Bloom Report - Ocotber 1
Ashyleaf Buckwheat is a late summer wildlife feast. It started blooming in August in the middle of a heat wave and will continue to display flowers into the late fall. Ashlyleaf Buckwheat is easy to grow in full sun to part shade and tolerates a wide variety of soils including clay. It's drought tolerant, and after the first two years, it only requires twice a month of summer watering in Porterville. Select this buckwheat for its shape, leaf color, low water needs, and wide garden versatility. In addition to providing a stable filler plant between showy plants, Ashyleaf serves to hold soil on hillsides and is perfect in rock gardens.
Ashleaf Buckwheat is native to the coast of California south of Santa Barbara but grows very well in the Central Valley. It is a neat, evergreen, rounded shrub with oval light silvery grey leaves. This shrub grows two feet tall and four feet wide in two years then grows slowly to twice this size. The flowers start a delicate white and pink then turn rust color as they age and are held above the leaves on slender stems.
Ashyleaf Buckwheat can be used for bank stabilization and is excellent for bee, bird, and butterfly gardens. The buckwheats are very important for butterflies and native wasps. The wasps are small predatory insects that control the aphids, mealy bugs, and scale insects in your garden. Flowers, leaves, and seeds are used by many smaller animals. Plan your low-water use garden by choosing companion plants that also need little supplemental water such as California Fuchsia, Bush Monkeyflower, Desert Marigold, and Sages.
Generally, little maintenance is necessary. Remove seed heads in late fall and dead branches during the growing season. Older untidy plants can be pruned back to 8 inches in the fall to reestablish shape. After flowering, leave spent flowers to dry into red / brown clusters. This is part of the desired look of native buckwheat's, the clusters hold seeds which are valuable wildlife food. More information on this plant can be found at calscape.org by searching for the plant by name.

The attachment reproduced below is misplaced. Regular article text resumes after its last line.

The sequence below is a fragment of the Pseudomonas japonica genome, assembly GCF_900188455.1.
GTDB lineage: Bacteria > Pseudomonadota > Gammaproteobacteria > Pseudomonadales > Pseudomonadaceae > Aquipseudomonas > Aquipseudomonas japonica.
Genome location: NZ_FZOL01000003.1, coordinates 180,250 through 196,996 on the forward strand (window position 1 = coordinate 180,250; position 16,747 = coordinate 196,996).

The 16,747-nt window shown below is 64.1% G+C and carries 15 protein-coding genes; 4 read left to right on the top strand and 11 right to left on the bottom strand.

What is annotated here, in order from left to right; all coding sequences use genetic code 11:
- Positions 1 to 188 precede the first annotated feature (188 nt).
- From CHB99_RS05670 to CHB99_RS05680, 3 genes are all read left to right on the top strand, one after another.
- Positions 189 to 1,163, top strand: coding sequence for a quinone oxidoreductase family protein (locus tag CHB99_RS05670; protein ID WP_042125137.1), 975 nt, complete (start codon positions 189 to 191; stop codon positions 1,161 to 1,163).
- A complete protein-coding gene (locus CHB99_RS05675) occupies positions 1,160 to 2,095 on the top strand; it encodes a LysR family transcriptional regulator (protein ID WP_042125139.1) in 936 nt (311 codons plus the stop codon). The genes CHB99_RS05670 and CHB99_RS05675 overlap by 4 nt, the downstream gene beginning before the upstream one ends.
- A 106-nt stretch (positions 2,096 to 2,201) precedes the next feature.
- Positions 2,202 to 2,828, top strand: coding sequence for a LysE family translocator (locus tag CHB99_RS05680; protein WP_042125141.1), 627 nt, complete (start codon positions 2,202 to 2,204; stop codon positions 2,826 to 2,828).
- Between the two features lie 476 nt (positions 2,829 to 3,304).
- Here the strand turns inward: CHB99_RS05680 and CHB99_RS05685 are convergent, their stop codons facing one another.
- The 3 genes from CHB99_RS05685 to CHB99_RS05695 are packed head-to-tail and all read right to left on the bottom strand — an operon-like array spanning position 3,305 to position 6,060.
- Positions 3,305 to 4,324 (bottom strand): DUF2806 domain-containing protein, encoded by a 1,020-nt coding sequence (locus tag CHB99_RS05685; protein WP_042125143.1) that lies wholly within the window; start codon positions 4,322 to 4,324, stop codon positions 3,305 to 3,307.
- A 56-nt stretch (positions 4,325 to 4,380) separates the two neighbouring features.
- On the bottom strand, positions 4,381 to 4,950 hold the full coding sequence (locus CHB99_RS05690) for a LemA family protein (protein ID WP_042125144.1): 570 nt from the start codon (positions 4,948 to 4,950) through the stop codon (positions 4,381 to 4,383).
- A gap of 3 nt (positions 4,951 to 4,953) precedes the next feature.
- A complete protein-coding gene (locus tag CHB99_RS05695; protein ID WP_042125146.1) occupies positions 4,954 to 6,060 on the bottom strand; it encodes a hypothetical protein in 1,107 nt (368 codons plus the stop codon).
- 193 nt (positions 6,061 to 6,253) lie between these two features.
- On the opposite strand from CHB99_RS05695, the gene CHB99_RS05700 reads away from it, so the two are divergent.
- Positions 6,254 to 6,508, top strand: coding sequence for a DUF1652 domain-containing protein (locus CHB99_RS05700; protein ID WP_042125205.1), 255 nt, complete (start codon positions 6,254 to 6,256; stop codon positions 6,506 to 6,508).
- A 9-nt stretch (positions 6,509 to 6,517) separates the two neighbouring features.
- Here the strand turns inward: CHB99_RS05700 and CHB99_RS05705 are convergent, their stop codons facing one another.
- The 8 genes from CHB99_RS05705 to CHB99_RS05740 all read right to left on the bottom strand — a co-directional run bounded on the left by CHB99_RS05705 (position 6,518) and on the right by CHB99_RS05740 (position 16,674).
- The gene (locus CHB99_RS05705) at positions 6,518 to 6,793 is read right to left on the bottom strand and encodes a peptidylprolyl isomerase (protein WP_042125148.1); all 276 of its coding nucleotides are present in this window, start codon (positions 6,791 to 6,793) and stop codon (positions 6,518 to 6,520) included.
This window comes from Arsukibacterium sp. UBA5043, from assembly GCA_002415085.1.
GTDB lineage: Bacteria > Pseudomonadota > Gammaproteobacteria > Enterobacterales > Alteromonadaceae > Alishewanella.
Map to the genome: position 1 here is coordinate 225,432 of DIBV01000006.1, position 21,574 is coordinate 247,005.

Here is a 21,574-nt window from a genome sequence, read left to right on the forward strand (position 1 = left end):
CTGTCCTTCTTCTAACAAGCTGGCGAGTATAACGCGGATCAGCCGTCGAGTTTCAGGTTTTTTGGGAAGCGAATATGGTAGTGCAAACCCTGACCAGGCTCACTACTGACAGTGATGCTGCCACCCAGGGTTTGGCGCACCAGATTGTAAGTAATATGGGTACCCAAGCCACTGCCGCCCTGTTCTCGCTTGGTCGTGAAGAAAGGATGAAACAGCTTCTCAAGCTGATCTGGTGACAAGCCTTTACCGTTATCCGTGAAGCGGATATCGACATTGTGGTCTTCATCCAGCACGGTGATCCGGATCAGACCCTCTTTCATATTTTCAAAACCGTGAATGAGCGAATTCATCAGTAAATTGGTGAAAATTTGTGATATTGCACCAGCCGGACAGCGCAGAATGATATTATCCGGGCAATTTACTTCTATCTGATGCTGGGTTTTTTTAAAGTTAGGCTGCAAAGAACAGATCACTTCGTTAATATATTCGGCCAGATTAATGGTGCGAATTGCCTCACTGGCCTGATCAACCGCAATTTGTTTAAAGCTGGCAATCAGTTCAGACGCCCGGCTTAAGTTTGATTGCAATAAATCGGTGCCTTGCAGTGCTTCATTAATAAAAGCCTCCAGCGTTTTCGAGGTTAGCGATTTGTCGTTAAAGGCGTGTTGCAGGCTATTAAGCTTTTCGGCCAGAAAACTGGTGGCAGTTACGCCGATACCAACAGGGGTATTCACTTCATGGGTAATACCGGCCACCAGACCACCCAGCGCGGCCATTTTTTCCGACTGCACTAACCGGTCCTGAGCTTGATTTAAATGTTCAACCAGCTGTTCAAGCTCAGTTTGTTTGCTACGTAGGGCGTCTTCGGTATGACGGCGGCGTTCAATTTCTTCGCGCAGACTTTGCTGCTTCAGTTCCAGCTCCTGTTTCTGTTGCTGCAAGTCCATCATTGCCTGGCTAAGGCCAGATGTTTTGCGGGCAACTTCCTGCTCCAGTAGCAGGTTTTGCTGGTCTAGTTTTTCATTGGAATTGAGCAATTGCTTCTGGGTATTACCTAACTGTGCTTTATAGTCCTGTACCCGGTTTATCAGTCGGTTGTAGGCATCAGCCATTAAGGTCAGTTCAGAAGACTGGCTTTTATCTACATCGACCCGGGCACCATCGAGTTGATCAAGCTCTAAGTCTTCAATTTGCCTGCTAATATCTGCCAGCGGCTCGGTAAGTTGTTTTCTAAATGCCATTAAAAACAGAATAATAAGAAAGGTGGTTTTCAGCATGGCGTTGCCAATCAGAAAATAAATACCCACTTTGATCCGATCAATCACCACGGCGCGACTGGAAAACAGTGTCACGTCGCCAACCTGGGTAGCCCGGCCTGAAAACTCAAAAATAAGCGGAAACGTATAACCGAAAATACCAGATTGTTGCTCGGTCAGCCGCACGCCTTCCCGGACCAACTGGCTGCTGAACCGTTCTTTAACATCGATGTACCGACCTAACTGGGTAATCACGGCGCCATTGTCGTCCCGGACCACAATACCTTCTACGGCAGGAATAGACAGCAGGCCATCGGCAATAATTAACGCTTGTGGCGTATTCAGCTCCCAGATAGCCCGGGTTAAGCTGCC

The following are just five of the plants which you can see blooming this month in a quarter-mile walk along the Tule River Parkway between Jaye Street and Parkway Drive.
Ashyleaf Buckwheat (Eriogonum cinereum)
Desert Marigold (Baileya multiradiata)
Woolly Blue Curls (Trichostema lanatum)
Common Sunflower (Helianthus annuus)
California Fuchsia (Epilobium sp.)
Many California native plants are available at Quercus Landscape Design in Springville https://quercuslandscapedesign.com/availability, Dry Creek Nursery 35220 Dry Creek Dr, Woodlake, CA 93286 Call: 559-738-0211x115, Luis’ Nursery 139 S Mariposa Ave, Visalia, and Alta Vista Nursery in Three Rivers which is open by appointment 559 799 7438.
Each of the Native Plant Demonstration Gardens is featured on the website tuleriverparkwayassociation.org
The Tule River Parkway is a City of Porterville public park which provides a three-mile paved walking and bicycle path. The gardens were planted and maintained by volunteers with the Tule River Parkway Association project management. We have volunteer garden days each month. Volunteers will add over a hundred new plants to the gardens and restoration areas this season. Follow Tule River Parkway Association on Facebook or our website for announcements. Volunteers are welcome to join us to care for the gardens.
Cathy Capone the volunteer project manager can be reached at 559-361-9164.
Submitted by Cathy Capone. Photos by Cathy Capone